On Saturday, DHS posted on its website the text of its much-anticipated proposed rule re-defining public charge.
Stemming from a 2017 Trump Administration executive order encouraging “extreme vetting” of immigrants and refugee applicants, the agency’s proposed rule would significantly alter the way USCIS officers screen for potential public charge of adjustment of status applicants or of nonimmigrants applying for an extension or change of status. Once finalized, the rule would also affect how consular officers screen for public charge for both immigrant and nonimmigrant applicants, since the Department of State traditionally joins in USCIS interpretations of grounds of inadmissibility.
In determining whether an applicant is “likely to become a public charge,” the proposed test would shift attention away from the petitioning sponsor’s income as reported on the affidavit of support and re-direct it to the adjustment applicant’s earning potential and use of certain public benefits. USCIS officers would scrutinize the intending immigrant’s current and estimated income, job history, job skills, health status, assets, and their current or past history of public benefits receipt. The proposed rule creates a complicated metric system that calculates the monetary value of the specific public benefit to determine its negative effect, and distinguishes between those benefit programs that can and cannot be assigned such a value.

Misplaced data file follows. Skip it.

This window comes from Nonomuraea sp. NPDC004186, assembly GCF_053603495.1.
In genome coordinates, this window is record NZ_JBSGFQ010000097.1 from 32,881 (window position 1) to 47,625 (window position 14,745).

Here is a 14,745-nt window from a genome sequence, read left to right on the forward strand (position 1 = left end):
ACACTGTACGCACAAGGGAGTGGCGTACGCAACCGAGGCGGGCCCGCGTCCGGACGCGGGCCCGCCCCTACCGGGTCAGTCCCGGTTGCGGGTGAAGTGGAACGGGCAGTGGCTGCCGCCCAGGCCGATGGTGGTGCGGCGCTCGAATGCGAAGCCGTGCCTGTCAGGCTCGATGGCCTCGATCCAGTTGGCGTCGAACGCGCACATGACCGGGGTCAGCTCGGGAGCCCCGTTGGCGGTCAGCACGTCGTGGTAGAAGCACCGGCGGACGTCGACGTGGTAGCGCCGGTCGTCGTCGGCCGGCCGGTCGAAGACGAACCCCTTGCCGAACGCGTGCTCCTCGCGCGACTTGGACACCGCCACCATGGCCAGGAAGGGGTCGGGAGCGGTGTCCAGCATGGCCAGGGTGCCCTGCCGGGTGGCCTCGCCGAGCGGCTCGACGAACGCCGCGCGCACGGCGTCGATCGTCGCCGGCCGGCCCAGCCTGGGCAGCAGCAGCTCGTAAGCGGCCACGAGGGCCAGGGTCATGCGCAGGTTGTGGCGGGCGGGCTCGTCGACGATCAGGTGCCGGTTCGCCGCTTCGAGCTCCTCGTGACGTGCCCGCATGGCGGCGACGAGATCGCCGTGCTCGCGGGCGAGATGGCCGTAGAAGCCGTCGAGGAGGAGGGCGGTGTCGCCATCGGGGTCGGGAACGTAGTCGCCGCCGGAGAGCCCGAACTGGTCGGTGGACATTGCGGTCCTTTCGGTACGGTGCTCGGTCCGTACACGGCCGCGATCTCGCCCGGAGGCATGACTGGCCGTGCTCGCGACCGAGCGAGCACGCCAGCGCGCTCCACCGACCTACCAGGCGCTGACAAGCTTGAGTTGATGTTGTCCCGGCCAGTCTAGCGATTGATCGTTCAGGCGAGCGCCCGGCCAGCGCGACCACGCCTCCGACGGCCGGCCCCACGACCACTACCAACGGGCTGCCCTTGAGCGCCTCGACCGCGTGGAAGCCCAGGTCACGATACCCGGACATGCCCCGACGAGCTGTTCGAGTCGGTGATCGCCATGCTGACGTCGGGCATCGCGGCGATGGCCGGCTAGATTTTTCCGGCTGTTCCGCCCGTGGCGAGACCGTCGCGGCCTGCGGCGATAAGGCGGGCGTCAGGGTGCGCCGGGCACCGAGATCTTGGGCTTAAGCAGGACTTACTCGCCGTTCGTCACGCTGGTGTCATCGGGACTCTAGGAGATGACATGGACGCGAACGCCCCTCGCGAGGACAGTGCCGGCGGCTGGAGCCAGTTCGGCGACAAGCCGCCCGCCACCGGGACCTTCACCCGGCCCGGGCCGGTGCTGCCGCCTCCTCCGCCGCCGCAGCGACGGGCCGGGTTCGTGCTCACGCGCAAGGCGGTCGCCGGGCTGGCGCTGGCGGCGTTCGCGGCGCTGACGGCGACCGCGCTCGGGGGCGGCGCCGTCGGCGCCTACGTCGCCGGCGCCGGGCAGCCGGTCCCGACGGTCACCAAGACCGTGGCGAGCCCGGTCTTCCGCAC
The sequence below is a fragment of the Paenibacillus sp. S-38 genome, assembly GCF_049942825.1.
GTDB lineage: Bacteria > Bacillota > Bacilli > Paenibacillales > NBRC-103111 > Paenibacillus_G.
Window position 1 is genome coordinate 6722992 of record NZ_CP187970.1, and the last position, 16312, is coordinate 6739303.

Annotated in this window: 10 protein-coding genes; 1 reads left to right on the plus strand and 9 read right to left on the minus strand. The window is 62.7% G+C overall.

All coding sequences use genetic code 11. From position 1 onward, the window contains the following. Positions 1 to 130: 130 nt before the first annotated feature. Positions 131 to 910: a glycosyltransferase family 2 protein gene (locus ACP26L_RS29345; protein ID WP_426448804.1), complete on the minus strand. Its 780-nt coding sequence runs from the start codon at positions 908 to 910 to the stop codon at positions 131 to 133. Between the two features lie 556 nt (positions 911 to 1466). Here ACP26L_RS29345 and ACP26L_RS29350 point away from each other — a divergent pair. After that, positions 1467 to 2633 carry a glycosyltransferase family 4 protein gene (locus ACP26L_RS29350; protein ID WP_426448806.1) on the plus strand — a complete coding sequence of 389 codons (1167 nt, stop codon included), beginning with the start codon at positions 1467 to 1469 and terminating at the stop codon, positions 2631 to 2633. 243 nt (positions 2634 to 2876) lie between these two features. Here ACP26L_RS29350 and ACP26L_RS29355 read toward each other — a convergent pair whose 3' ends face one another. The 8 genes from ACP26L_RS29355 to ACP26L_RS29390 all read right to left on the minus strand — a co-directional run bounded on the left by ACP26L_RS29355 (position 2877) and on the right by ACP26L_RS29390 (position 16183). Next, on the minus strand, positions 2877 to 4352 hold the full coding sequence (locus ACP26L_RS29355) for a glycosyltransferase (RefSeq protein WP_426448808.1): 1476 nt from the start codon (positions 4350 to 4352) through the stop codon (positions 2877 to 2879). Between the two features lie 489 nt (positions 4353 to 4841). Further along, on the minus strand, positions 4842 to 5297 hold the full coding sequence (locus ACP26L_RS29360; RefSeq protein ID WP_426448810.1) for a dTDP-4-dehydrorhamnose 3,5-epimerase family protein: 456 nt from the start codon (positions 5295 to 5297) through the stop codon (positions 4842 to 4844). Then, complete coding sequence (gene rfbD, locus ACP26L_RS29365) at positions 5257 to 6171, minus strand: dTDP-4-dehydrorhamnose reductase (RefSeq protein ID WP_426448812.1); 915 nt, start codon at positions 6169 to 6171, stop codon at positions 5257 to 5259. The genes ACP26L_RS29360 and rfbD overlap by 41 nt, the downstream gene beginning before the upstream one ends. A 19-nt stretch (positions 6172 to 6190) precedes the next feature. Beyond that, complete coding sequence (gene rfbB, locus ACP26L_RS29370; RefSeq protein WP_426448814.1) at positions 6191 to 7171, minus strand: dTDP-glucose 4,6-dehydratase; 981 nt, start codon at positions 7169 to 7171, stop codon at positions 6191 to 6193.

But in keeping with tradition, the new public charge test would not assign negative weight to U.S. citizen children or other family members’ receipt of benefits, which had been feared. It remains to be seen, however, whether families currently receiving health care and supplemental nutritional programs will disenroll or forego future participation due to misinformation or undue caution.
The following is a summary of some of the more important changes in the proposed rule and how CLINIC plans to respond.